Online learning in development

January 24th is the United Nations’ International Day of Education, a celebration of the role of education for peace and development. The Sustainable Development Goals are rightly driving many projects amongst the world’s poorer nations and people groups, and online learning is playing a part in a lot of these projects. In honour of Education…
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CABI Blog Most Read 2019

As 2019 draws to a close, we have crunched the numbers and compiled the top 20 most read articles on the CABI Blog this year. Plus a few firm favourites. Articles by CABI Books authors proved popular this year, covering a wide range of topics from religious tourism, to science communications, and the visual system…
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CABI’s 2019 books of the year

Hand picking a book off a bookshelf
As the end of the year approaches, here at CABI we’re taking the time to reflect on some of our favourite books of 2019. Covering a wide range of subject areas, titles have made it on to this list for various reasons, from hotly anticipated new editions of popular titles, to innovative research in brand…
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Food Gardening in the Anthropocene

community garden in California
By Daniela Soleri, University of California, David A Cleveland, University of California, Steven E Smith, University of Arizona In early September 2017, the fall equinox was approaching, and things were different in our garden. The heat-loving basil plants that should have been slowing down as the days shorten and cooler weather usually arrives, were showing…
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The Science of Communicating Science: The Ultimate Guide, by Dr Craig Cormick

By Rachel Winks, CABI The Science of Communicating Science: The Ultimate Guide by Dr Craig Cormick, published this month jointly by CABI and CSIRO, is a book that helps to solve a major problem that many scientists face at some point in their career: how do I communicate my work to society? How do I…
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The history of cultivating citrus

By L Gene Albrigo Citrus is one of the most important exported fruit crops. Large plantings in countries bordering latitudes 20 south and north and in-between provide fresh and processed citrus for the more populated northern European and American countries as well as other large populations around the world. Citrus has also been a cultivated…
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Village-based film screenings prove a popular way to reach and inform farming families in Northern Ghana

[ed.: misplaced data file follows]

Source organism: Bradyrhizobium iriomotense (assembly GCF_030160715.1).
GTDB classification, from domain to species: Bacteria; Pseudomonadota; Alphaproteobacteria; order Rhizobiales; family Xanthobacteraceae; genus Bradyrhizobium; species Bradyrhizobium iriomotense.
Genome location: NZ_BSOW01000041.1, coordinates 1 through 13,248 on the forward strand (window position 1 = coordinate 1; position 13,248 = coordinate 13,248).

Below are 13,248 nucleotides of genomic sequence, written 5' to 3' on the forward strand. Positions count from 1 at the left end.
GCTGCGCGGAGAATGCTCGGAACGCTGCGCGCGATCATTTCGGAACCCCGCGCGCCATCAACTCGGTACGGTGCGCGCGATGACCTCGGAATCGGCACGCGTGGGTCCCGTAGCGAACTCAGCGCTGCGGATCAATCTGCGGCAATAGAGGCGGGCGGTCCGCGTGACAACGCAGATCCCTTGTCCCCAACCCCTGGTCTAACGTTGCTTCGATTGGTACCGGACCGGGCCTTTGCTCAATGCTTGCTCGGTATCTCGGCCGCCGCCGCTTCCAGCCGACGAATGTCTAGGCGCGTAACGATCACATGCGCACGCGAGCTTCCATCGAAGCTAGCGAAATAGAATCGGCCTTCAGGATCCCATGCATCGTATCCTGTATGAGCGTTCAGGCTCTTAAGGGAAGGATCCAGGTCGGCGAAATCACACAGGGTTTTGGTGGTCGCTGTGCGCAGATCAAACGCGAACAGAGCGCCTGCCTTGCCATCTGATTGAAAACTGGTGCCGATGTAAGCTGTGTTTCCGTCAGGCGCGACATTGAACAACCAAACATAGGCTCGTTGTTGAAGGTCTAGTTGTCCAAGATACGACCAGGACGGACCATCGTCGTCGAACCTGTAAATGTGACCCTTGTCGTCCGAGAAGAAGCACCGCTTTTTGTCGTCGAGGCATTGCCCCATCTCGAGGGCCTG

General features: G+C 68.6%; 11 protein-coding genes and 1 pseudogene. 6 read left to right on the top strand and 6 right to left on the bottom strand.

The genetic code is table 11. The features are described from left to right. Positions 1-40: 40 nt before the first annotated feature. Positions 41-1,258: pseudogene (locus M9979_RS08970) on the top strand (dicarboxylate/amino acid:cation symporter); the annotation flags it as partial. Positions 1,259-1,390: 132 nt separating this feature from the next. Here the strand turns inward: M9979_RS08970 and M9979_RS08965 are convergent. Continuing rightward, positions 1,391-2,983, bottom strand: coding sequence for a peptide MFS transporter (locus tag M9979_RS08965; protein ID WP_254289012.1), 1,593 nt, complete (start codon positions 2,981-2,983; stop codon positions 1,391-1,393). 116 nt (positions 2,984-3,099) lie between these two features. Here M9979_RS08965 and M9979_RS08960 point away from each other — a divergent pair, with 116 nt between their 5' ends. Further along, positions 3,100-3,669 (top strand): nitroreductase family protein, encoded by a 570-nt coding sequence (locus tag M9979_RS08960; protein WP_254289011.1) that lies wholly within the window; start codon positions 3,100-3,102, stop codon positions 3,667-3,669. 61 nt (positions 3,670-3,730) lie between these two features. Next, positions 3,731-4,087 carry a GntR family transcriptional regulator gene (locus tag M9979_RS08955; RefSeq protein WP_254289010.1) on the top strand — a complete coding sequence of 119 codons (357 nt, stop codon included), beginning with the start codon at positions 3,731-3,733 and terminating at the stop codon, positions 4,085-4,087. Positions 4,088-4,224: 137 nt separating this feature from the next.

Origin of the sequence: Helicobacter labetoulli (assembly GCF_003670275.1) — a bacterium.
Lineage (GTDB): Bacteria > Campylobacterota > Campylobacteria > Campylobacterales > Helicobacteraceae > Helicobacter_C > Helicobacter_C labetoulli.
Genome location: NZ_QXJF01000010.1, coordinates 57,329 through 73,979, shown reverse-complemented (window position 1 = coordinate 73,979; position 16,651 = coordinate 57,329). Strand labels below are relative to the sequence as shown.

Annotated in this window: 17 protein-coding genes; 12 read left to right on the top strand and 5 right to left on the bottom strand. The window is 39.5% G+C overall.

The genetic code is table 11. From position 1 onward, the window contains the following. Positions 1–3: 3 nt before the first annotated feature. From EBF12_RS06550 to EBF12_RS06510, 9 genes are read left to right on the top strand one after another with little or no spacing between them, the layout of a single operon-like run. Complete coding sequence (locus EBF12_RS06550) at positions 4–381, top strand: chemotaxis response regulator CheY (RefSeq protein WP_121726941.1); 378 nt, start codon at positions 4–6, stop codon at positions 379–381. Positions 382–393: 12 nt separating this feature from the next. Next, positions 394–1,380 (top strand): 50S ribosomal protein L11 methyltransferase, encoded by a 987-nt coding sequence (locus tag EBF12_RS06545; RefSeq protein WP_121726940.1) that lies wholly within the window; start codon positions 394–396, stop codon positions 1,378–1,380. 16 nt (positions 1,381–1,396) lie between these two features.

Duncan Sones, from the CABI GALA communications team, reflects on the first two years of the soybean campaign in Northern Ghana. In the last two years, there have been 346 village-based film screenings of films made by CABI to show farmers how to grow soybean. Take into account the use of Facebook for a music-based…
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Truly international expertise on tomato production

Rows of Tomatoes in a Greenhouse
By Rachael Russell Ep Heuvelink’s Tomatoes is part of CABI’s Crop Production Science in Horticulture series. First published in 2005, it became an essential resource for growers, extension workers, industry personnel, and horticulture students and lecturers. Since then, our knowledge on tomato has greatly increased; tens of thousands of scientific papers have been published and…
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What do bees ‘see’ and how does it inform our understanding of vision?

By Adrian Horridge, F.R.S. Bees are familiar to all, and tests to discover what they see can be repeated in any temperate part of the world, requiring little basic science but lots of thought to grasp this anti-intuitive but wonderfully adapted newly described visual system. In advance of World Bee Day on the 20th May,…
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Religious Tourism: What is it and why is it so important?

View over Jerusalem old city at sunset
By Peter Wiltshier, University of Derby, UK Religious tourism is one of the earliest forms of tourism and is a fast growing market. Here, Peter Wiltshier, Lecturer in Tourism and Spa at the University of Derby, explains what it is and why it is so important.
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